• A feeling of disconnection from your body or some aspects of it

  • Uncertainty, confusion, or imbalance in interacting with other people due to their misperceptions of your gender or your own confidence about gender

  • Sorrow, emptiness, lack of feeling, or numbness, again related to your body, the perceptions of others, your current “gender roles” and more

  • Remember, only you can define what is dysphoria in your mind and body!

Dysphoria, in this sense, can be triggered for too many reasons!  These are again so numerous that I hesitate again to give examples, but I want to be clear.  So, some examples include:

  • Someone using the wrong words to describe you or speak to you

  • Seeing your body in the mirror or looking down at it from above

  • Having a simple “sense” that someone is relating to you as someone of a different gender

  • Filling out a form that makes you choose one of two options for gender

  • Finding and using a restroom

  • Finding clothes that fit

  • Simply thinking about gender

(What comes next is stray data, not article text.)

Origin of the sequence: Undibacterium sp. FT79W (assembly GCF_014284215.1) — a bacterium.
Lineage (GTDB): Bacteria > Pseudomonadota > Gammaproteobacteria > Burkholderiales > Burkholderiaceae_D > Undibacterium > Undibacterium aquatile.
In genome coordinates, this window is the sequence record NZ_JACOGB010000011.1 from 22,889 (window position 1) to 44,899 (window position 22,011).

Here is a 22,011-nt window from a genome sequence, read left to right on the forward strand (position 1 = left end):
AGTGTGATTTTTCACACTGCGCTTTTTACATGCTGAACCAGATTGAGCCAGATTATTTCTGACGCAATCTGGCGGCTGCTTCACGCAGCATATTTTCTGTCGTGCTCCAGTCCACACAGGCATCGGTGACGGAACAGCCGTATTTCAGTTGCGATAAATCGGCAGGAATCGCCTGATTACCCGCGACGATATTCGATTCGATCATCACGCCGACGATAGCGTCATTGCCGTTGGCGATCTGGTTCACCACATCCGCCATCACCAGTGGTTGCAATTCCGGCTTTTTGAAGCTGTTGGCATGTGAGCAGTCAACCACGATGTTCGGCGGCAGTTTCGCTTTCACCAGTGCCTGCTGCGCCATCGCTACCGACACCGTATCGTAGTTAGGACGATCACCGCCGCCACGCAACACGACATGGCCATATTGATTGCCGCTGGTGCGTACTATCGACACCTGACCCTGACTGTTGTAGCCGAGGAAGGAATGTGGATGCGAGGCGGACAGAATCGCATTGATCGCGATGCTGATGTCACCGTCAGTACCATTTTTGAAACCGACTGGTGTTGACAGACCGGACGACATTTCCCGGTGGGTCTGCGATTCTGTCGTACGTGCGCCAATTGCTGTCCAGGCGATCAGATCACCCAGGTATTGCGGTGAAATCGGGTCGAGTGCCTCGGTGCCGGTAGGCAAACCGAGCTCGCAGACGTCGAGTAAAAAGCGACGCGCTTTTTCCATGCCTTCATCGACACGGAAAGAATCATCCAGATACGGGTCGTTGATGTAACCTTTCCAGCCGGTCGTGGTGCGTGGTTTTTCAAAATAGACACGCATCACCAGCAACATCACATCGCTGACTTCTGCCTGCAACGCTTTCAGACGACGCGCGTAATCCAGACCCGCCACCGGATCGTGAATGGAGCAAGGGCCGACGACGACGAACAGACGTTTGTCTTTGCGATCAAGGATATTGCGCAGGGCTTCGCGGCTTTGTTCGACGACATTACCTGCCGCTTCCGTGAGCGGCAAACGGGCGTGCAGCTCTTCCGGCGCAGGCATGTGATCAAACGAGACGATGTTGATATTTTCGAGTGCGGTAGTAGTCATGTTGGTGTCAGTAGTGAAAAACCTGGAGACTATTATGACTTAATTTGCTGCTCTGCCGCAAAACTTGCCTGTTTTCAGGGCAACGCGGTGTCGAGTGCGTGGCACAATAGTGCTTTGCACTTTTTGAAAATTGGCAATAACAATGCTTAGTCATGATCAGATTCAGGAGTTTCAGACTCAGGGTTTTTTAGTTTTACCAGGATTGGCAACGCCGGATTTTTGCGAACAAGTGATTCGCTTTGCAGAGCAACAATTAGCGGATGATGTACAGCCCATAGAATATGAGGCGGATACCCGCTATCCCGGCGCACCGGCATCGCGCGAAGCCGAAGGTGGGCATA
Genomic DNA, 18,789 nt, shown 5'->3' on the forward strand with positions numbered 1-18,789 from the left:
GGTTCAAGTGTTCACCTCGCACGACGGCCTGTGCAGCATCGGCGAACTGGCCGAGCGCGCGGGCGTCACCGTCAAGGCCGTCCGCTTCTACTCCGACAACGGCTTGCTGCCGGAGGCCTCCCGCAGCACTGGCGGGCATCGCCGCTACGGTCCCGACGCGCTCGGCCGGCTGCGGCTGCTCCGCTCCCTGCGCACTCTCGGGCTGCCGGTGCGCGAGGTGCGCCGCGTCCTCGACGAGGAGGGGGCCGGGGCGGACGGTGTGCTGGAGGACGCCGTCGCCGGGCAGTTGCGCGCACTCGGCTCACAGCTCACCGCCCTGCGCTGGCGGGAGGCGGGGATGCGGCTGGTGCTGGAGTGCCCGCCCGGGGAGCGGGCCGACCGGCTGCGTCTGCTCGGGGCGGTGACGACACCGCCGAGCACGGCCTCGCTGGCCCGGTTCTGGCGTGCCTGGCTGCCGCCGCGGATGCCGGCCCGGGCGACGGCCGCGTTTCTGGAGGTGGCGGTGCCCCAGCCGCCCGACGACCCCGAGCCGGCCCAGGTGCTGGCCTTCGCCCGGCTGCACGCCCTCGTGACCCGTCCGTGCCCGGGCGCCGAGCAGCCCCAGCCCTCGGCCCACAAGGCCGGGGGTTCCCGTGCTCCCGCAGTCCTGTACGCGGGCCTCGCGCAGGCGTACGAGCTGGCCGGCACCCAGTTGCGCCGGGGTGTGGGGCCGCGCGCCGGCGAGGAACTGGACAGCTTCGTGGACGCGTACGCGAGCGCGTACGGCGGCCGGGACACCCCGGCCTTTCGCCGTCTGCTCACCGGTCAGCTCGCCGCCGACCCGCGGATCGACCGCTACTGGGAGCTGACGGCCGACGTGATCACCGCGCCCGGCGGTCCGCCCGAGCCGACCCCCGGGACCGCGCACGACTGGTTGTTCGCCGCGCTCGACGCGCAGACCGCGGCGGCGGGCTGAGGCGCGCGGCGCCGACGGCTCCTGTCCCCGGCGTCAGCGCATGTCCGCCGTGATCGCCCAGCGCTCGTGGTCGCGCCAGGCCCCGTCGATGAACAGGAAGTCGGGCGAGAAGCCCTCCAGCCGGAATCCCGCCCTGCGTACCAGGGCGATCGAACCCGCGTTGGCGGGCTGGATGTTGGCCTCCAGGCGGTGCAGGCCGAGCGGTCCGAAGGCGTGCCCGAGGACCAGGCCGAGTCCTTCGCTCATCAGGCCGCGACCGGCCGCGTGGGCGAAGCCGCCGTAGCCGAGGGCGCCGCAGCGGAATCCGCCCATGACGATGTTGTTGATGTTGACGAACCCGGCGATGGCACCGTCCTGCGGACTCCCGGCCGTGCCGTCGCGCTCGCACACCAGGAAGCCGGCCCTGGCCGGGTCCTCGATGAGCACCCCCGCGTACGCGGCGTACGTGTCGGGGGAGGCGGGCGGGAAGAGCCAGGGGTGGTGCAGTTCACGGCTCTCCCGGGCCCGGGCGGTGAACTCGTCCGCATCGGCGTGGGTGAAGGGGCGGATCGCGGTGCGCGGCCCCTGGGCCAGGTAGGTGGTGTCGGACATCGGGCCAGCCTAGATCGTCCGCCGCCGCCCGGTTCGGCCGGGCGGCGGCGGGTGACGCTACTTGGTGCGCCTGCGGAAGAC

• Trying to find therapist or counselor who knows what you’re talking about!

The issue of diagnosis:  There are very significant problems with the fact that gender identity has an associated diagnosis in the "Diagnostic and Statistical Manual" and the "International Statistical Classification of Diseases and Related Health Problems (ICD).  I'm not going to attempt here to explain why this is an issue but what matters most for the sake of our work together is to communicate that I will only use the diagnosis of gender dysphoria in an official/documented manner if it is needed for you to access medical supports such as HRT or surgeries.

I am pleased to provide

  • Gender identity counseling,

  • Psychotherapy for matters not directly related to your gender

  • Evaluations and referrals for medical transition services such as HRT and the range of gender confirmation surgeries

Gender Identity

1843 Austin Bluffs Pkwy
Suite 202
Colorado Springs, CO  80918
Dan Johnson, PsyD
Licensed Psychologist
Telephone:  719-291-9609
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© 2015 by Daniel E. Johnson, PsyD